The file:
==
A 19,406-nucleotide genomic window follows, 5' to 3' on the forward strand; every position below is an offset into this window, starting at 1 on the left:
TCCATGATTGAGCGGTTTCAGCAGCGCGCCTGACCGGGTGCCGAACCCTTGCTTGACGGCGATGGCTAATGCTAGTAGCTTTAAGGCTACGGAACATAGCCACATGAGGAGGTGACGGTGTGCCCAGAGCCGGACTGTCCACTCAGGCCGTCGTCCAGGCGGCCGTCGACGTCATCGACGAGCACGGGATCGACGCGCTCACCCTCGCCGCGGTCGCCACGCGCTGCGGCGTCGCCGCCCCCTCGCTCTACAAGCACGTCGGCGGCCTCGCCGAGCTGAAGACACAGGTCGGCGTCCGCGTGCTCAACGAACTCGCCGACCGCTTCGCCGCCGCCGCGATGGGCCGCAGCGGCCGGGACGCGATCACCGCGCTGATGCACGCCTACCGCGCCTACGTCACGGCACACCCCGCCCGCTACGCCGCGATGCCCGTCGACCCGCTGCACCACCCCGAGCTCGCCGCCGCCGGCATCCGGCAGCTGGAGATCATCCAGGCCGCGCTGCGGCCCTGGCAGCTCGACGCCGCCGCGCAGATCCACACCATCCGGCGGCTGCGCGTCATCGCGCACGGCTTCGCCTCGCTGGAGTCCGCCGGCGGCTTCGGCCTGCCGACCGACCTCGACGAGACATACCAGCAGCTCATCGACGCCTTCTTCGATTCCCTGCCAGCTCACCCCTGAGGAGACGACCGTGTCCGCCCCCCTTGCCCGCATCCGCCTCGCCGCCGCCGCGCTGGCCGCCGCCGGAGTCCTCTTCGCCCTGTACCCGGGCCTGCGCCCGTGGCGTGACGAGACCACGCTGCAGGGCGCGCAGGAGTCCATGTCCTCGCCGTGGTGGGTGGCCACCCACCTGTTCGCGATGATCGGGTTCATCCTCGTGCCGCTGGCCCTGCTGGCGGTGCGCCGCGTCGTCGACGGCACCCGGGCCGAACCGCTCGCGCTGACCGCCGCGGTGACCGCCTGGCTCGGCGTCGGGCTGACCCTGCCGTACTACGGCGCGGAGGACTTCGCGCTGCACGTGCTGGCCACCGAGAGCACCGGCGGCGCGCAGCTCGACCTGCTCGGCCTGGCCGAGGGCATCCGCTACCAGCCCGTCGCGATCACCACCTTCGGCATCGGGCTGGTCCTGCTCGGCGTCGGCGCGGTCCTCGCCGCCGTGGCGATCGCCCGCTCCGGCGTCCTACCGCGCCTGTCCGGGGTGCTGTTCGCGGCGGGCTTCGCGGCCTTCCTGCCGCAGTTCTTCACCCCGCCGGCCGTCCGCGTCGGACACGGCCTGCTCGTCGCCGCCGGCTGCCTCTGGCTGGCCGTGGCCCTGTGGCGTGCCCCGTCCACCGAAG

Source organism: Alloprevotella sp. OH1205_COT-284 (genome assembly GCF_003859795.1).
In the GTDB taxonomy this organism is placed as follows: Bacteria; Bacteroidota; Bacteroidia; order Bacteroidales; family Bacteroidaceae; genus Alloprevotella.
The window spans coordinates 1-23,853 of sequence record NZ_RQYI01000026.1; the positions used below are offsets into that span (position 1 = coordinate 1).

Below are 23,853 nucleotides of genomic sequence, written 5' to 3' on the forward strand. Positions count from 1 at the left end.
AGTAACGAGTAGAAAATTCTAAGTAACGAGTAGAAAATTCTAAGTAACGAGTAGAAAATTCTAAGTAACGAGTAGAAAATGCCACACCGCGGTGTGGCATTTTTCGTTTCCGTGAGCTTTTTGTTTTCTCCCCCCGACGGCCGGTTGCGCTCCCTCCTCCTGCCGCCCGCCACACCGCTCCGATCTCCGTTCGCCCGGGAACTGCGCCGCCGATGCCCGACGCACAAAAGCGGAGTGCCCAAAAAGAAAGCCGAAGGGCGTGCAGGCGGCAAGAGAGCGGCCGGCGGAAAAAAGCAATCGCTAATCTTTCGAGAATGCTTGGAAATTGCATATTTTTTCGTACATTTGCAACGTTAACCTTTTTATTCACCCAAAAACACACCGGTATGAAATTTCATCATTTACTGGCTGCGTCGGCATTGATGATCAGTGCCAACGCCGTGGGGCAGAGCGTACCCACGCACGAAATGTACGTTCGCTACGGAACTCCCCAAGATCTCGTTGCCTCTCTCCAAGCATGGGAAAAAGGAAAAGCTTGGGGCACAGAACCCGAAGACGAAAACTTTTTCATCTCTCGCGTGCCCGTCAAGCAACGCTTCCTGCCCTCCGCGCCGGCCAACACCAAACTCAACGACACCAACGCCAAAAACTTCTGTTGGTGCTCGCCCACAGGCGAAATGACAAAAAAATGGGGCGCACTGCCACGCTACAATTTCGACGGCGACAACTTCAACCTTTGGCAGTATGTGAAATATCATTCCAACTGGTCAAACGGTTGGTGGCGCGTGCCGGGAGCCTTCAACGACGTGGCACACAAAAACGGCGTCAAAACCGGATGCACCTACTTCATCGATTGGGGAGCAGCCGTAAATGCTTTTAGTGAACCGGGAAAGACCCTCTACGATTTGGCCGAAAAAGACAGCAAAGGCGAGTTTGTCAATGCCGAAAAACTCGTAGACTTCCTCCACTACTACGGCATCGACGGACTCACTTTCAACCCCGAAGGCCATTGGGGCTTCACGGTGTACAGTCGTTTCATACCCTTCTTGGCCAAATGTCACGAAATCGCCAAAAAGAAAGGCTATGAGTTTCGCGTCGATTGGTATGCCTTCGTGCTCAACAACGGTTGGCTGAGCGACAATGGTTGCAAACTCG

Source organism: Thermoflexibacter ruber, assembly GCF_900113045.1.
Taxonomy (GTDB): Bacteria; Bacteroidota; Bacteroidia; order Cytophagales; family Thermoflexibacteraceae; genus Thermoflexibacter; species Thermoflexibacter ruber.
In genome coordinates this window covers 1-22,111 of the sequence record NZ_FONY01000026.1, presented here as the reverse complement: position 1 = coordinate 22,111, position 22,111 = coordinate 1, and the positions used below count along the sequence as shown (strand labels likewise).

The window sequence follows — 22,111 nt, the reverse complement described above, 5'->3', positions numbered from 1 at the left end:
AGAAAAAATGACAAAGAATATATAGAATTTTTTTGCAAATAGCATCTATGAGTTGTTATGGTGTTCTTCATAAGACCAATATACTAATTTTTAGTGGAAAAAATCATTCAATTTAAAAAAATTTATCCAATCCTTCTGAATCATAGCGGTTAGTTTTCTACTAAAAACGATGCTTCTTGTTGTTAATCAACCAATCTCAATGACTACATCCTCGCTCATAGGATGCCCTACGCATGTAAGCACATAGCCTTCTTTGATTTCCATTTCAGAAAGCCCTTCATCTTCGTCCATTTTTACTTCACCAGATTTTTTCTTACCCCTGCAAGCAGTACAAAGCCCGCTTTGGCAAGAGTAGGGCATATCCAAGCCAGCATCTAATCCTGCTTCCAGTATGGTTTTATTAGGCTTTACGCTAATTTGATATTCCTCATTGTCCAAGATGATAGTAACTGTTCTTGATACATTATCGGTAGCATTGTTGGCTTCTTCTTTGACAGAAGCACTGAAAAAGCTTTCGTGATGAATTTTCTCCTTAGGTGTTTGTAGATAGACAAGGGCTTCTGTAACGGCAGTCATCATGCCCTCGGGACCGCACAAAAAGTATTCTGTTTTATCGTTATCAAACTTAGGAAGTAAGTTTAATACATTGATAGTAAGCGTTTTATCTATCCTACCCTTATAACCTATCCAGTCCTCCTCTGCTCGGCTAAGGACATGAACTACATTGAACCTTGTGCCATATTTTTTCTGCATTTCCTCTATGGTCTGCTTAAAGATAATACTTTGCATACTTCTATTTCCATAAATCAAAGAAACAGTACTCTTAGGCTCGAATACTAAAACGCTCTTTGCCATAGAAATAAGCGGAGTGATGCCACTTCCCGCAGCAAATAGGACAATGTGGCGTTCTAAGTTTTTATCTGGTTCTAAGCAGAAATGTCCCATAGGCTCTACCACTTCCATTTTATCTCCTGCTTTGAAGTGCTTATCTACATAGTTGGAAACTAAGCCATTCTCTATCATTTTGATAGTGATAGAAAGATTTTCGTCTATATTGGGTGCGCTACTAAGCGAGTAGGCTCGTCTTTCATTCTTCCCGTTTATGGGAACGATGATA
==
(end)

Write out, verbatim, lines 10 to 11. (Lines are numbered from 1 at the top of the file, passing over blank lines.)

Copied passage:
In genome coordinates this window covers 1-22,111 of the sequence record NZ_FONY01000026.1, presented here as the reverse complement: position 1 = coordinate 22,111, position 22,111 = coordinate 1, and the positions used below count along the sequence as shown (strand labels likewise).

The window sequence follows — 22,111 nt, the reverse complement described above, 5'->3', positions numbered from 1 at the left end: